The Memphis-Shelby County Schools board on Thursday announced it would launch an external investigation of Superintendent Joris Ray — a day after a news report alleged Ray had adulterous relationships, potentially with current and former district employees.
“We have called for a full and complete review into these allegations,” MSCS board Chair Michelle McKissack said in a statement. “If there are allegations of impropriety against the superintendent, the sole position we oversee at the school district, then it’s our sworn obligation to look further into the allegations.”
The Daily Memphian on Wednesday reported that recent filings in Ray’s divorce case said he had admitted to having sexual relations outside of his marriage with three women. The Commercial Appeal confirmed on Thursday that two of the women named in the court documents currently or previously worked for the district.
The court filings, which Chalkbeat obtained copies of, do not specify when the alleged relationships occurred, other than a reference to a nondisclosure agreement signed by one of the women in January 2004. It is also unclear whether Ray directly supervised either of the women, how much their time at the district overlapped, or how closely they worked together.
In a statement sent through the district’s communications office, Ray said that he respects the board’s oversight responsibility and welcomes “a fair investigation of his adherence” to district policies.
“I am confident that my private actions have not broken any rules of conduct nor violated any policies,” he said.
In an interview with Chalkbeat, McKissack and board Vice Chair Althea Greene said they became aware of the accusations against Ray late Wednesday, after they started receiving text messages and voicemails from the public about the Daily Memphian story. The nine-member board convened later that evening for an emergency executive session, and decided to launch the investigation at the recommendation of contracted legal counsel Herman Morris. (The meeting was not publicized on the district’s website or BoardDocs, the school board’s online agenda management system.)
Ray, who has led Tennessee’s largest school district for three years, will continue serving as superintendent throughout the inquiry, according to Thursday’s board statement. Once the inquiry is complete, the board will determine the “next and appropriate steps.”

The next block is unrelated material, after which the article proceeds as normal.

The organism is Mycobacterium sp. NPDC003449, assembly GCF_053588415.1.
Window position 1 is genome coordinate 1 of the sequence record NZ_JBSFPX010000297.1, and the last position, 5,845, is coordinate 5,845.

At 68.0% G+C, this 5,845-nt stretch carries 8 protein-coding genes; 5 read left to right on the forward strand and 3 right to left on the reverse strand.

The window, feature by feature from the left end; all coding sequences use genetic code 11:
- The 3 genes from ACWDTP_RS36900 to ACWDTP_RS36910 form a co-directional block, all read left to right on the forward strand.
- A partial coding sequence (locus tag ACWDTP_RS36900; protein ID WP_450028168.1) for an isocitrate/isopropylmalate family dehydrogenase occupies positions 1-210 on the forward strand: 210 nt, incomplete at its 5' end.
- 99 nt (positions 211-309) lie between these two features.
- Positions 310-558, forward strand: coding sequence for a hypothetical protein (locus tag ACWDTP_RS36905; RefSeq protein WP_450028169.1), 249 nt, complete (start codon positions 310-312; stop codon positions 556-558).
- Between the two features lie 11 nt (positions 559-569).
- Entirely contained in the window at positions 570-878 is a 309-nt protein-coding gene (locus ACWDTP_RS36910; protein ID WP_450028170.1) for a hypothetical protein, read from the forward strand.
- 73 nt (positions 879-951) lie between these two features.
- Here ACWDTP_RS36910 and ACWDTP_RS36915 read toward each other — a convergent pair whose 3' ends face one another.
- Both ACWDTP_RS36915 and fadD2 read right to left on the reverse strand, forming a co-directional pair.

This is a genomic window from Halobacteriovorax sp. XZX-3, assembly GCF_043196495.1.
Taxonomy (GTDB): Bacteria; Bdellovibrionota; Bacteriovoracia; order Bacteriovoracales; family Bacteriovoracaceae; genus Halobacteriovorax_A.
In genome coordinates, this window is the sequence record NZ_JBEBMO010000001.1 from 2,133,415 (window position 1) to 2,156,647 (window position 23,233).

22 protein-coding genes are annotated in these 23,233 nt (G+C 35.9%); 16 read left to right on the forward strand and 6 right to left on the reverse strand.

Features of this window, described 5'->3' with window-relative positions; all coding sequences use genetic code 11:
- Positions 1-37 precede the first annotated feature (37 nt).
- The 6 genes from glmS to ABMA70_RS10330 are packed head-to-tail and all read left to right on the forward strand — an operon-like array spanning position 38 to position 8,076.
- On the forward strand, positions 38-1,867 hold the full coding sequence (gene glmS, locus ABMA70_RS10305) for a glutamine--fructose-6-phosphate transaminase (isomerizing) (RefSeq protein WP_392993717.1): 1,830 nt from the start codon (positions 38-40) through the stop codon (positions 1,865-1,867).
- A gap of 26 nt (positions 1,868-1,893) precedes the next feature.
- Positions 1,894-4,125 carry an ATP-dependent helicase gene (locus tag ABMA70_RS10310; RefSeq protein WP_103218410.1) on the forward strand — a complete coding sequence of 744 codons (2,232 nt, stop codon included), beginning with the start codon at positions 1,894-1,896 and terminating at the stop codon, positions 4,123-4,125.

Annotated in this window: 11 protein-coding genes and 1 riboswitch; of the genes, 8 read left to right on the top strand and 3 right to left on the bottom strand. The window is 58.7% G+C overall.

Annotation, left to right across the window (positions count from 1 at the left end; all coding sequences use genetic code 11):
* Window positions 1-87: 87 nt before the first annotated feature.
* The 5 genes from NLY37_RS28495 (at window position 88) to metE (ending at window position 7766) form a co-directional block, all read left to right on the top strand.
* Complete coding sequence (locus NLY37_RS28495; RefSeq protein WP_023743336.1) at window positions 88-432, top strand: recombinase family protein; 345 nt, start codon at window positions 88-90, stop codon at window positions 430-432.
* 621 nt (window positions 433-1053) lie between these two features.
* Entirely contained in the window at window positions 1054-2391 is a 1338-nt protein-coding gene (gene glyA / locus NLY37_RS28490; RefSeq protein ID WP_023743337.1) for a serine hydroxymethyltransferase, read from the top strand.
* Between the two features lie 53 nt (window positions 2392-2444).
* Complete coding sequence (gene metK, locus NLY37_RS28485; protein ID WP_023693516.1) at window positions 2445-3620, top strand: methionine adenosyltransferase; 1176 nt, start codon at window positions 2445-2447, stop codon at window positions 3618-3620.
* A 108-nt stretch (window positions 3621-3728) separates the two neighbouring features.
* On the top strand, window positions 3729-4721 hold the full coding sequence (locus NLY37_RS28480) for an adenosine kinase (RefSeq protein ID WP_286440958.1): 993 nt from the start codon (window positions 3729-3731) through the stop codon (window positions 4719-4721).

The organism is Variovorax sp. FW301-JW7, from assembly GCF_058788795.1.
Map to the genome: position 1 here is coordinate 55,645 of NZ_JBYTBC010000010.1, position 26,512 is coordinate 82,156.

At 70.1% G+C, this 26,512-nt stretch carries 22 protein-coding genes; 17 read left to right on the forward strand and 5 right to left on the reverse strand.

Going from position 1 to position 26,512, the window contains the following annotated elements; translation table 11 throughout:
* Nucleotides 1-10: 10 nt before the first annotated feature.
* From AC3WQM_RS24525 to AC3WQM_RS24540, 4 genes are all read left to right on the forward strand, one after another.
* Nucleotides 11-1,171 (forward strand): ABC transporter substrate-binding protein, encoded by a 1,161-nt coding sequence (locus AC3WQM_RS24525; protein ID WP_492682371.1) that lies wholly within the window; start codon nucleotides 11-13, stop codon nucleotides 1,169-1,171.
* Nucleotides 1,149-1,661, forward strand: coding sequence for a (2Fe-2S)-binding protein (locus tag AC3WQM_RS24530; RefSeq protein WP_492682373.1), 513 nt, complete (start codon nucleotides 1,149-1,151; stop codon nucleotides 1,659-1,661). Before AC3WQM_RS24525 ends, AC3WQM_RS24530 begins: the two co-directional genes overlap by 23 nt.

Until then, the board urged the community “not to rush to judgment and to allow due process to play out.”
Board members offered little insight into the investigation process on Thursday. McKissack said the board is still working on selecting independent legal counsel to lead it, and she couldn’t yet offer an exact timeline for when it will be completed.
“We want to move as quickly as possible, but we also want to be thorough,” McKissack said.
Board members said the outcome of the investigation would help determine whether the district needs to change its current policy for amorous relationships between employees.
The policy “strongly discourages romantic or sexual relationships between a manager or other supervisory employee and their staff,” according to the district’s employee handbook, last updated in August 2021. It cites the risk of actual or perceived conflicts of interest, favoritism and bias, and requires parties to disclose any relationship to managers.
The policy also states that “given the uneven balance of power within such relationships, consent by the staff member is suspect and may be viewed by others, or at a later date by the staff member, as having been given as the result of coercion or intimidation.”
Ray, 48, has faced controversy from the beginning of his tenure as the leader of MSCS. He was named Memphis schools chief in April 2019, after the board decided to abandon a national search.
At the time, board members called Ray, a longtime district employee who had been serving as interim superintendent for several months, an “exceedingly qualified candidate,” and said a national search was unnecessary and would cost the district valuable time and resources.
Some Memphians disagreed, though, and protested the appointment. Others expressed concern about complaints of sexual harrassment lodged against Ray months earlier. A district investigation concluded there was no evidence of wrongdoing.
During the height of the pandemic, Ray clashed with Gov. Bill Lee and GOP leaders over his decision to keep students learning remotely during much of the 2020-21 school year. But he has enjoyed consistent support from the school board, receiving high marks in his evaluations and an early contract extension through 2025.
And the board continued to stand by Ray throughout the most recent school year, as he was criticized for the district’s poor academic performance on 2021 state standardized tests.
Last month, the criticism came to a head when two education advocacy organizations, Memphis Lift and Whitehaven Empowerment Zone, urged Ray to resign.
On Thursday, Sarah Carpenter, executive director of Memphis Lift, again called for Ray to resign, and questioned why the board allowed him to continue serving as superintendent during the investigation.
Greene, the board vice chair, said she considers Ray “innocent until proven guilty.”
“My confidence in Dr. Ray’s leadership has not been shaken,” she said. “It’s only being tested.”
Samantha West is a reporter for Chalkbeat Tennessee, where she covers K-12 education in Memphis. Connect with Samantha at firstname.lastname@example.org.